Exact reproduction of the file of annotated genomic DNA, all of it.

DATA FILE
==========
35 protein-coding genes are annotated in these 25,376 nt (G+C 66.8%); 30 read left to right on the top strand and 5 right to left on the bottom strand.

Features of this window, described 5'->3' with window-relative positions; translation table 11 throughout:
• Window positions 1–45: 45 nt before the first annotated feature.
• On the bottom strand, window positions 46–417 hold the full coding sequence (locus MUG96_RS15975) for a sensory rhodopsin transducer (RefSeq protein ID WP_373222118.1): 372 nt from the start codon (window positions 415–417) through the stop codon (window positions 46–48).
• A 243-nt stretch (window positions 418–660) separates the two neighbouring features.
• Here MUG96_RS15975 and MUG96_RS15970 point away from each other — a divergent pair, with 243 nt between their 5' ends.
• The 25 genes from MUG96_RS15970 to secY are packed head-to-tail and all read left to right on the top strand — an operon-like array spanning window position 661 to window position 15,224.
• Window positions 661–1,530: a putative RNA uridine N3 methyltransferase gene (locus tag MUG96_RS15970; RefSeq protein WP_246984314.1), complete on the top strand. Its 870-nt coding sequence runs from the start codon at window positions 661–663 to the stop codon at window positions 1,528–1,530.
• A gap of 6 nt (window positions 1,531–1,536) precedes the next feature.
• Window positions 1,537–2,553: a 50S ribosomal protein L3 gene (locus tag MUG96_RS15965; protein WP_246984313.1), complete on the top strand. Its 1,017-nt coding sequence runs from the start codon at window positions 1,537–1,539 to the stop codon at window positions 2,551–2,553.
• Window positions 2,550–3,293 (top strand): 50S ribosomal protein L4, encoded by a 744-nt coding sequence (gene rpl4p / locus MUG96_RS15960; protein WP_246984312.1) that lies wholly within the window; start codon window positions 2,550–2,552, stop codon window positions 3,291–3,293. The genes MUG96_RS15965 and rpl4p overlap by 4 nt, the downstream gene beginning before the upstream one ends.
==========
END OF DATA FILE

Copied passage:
35 protein-coding genes are annotated in these 25,376 nt (G+C 66.8%); 30 read left to right on the top strand and 5 right to left on the bottom strand.

Features of this window, described 5'->3' with window-relative positions; translation table 11 throughout:
• Window positions 1–45: 45 nt before the first annotated feature.
• On the bottom strand, window positions 46–417 hold the full coding sequence (locus MUG96_RS15975) for a sensory rhodopsin transducer (RefSeq protein ID WP_373222118.1): 372 nt from the start codon (window positions 415–417) through the stop codon (window positions 46–48).
• A 243-nt stretch (window positions 418–660) separates the two neighbouring features.
• Here MUG96_RS15975 and MUG96_RS15970 point away from each other — a divergent pair, with 243 nt between their 5' ends.
• The 25 genes from MUG96_RS15970 to secY are packed head-to-tail and all read left to right on the top strand — an operon-like array spanning window position 661 to window position 15,224.
• Window positions 661–1,530: a putative RNA uridine N3 methyltransferase gene (locus tag MUG96_RS15970; RefSeq protein WP_246984314.1), complete on the top strand. Its 870-nt coding sequence runs from the start codon at window positions 661–663 to the stop codon at window positions 1,528–1,530.
• A gap of 6 nt (window positions 1,531–1,536) precedes the next feature.
• Window positions 1,537–2,553: a 50S ribosomal protein L3 gene (locus tag MUG96_RS15965; protein WP_246984313.1), complete on the top strand. Its 1,017-nt coding sequence runs from the start codon at window positions 1,537–1,539 to the stop codon at window positions 2,551–2,553.
• Window positions 2,550–3,293 (top strand): 50S ribosomal protein L4, encoded by a 744-nt coding sequence (gene rpl4p / locus MUG96_RS15960; protein WP_246984312.1) that lies wholly within the window; start codon window positions 2,550–2,552, stop codon window positions 3,291–3,293. The genes MUG96_RS15965 and rpl4p overlap by 4 nt, the downstream gene beginning before the upstream one ends.